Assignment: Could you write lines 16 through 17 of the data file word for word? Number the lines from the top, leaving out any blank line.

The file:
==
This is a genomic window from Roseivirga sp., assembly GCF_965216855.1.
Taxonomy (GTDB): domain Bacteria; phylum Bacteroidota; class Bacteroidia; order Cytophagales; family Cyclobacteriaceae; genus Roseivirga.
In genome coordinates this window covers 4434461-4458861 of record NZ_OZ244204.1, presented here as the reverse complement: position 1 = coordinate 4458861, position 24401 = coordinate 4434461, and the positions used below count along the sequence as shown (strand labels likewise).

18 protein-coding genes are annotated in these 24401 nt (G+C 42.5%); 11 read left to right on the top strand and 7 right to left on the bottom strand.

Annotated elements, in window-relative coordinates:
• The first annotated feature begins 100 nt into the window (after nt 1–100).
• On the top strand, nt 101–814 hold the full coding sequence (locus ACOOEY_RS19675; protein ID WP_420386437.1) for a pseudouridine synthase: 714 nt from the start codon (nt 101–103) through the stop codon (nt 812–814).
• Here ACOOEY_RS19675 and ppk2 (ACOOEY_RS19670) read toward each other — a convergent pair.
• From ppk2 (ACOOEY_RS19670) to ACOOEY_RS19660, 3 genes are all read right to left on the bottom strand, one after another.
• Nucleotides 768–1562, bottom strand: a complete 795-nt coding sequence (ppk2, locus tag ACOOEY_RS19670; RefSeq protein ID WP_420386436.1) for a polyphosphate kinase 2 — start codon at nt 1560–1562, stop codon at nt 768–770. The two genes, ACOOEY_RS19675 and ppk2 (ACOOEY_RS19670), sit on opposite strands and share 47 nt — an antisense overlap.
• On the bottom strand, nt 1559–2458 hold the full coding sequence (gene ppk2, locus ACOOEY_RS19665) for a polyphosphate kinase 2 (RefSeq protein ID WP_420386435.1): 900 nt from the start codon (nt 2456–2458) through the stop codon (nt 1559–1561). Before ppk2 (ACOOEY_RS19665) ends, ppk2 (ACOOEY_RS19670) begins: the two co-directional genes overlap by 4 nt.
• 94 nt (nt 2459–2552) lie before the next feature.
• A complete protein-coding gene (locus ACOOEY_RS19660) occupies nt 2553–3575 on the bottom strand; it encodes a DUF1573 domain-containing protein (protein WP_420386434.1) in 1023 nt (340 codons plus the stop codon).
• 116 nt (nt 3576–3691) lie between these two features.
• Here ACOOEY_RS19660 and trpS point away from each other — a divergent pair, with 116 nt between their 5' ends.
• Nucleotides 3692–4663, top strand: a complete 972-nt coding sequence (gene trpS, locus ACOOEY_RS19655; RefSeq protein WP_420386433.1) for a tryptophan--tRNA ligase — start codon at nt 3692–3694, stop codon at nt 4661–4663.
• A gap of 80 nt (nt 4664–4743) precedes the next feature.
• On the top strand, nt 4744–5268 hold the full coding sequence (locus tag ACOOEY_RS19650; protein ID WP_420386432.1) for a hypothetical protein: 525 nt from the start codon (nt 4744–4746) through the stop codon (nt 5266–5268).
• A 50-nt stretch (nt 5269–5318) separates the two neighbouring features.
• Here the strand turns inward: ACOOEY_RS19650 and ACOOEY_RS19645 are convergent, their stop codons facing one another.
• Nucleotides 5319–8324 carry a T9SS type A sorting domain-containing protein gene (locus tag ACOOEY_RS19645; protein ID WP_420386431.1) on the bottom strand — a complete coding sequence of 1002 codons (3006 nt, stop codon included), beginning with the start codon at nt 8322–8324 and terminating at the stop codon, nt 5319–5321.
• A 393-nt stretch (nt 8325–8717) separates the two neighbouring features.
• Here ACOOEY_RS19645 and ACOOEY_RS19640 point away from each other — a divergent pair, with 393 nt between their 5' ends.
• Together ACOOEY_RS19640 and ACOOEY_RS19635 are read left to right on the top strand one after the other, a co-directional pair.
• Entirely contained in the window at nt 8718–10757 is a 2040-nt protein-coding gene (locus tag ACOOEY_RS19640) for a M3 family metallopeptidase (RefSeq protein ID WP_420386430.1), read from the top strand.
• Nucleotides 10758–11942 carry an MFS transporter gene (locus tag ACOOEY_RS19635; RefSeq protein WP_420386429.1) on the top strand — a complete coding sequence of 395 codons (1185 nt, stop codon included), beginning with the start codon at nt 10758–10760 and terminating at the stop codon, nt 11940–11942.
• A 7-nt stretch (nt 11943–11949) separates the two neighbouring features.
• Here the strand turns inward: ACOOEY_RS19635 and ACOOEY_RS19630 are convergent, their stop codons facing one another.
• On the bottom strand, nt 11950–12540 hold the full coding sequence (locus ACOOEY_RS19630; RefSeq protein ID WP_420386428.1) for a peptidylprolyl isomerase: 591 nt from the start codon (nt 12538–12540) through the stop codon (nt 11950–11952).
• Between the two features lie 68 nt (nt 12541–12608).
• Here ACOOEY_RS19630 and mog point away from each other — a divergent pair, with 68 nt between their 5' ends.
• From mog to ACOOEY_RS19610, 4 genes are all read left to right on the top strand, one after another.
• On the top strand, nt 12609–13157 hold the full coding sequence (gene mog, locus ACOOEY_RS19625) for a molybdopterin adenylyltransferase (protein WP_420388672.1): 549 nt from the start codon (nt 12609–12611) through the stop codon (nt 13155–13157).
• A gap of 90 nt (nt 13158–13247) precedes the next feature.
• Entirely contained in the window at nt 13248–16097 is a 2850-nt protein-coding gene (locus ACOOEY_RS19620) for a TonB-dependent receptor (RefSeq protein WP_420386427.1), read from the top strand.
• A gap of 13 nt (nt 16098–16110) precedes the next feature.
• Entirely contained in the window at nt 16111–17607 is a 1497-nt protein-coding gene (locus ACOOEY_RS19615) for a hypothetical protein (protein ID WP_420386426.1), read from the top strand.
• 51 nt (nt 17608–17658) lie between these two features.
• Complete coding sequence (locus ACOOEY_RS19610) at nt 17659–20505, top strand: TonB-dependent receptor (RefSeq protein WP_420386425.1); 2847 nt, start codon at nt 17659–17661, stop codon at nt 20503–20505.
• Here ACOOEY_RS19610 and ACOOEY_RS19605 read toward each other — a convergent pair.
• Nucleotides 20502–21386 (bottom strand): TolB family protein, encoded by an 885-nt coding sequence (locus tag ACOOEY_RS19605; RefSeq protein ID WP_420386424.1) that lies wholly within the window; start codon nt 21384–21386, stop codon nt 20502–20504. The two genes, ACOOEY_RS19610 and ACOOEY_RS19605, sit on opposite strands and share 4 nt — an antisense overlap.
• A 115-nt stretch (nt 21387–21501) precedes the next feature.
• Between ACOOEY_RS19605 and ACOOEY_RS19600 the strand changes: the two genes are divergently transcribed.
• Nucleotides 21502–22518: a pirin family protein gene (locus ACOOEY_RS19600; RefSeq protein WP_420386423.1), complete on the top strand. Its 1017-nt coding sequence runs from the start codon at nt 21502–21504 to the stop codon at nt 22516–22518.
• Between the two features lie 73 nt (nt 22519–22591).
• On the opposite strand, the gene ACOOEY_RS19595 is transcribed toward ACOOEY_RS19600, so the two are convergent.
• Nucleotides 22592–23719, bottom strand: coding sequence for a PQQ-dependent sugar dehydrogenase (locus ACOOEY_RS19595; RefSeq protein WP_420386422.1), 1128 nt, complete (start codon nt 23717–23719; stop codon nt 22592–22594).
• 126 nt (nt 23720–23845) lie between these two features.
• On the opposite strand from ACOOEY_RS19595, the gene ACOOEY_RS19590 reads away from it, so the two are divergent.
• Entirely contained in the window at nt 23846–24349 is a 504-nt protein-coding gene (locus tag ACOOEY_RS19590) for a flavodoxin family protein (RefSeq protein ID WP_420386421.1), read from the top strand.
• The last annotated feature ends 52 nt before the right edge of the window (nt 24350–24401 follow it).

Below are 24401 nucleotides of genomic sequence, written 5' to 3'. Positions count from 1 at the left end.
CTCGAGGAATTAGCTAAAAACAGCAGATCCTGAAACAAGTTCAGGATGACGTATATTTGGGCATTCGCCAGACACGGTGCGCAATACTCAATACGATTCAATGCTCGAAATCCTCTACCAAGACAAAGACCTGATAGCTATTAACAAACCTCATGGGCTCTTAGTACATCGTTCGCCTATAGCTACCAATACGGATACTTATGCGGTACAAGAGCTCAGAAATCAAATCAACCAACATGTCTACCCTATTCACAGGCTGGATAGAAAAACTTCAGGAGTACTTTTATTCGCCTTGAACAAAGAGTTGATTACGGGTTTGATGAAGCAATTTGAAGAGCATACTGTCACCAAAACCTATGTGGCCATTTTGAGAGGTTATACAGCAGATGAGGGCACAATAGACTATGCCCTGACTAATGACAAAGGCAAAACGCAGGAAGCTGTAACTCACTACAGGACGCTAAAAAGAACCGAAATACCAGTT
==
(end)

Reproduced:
• Nucleotides 3692–4663, top strand: a complete 972-nt coding sequence (gene trpS, locus ACOOEY_RS19655; RefSeq protein WP_420386433.1) for a tryptophan--tRNA ligase — start codon at nt 3692–3694, stop codon at nt 4661–4663.
• A gap of 80 nt (nt 4664–4743) precedes the next feature.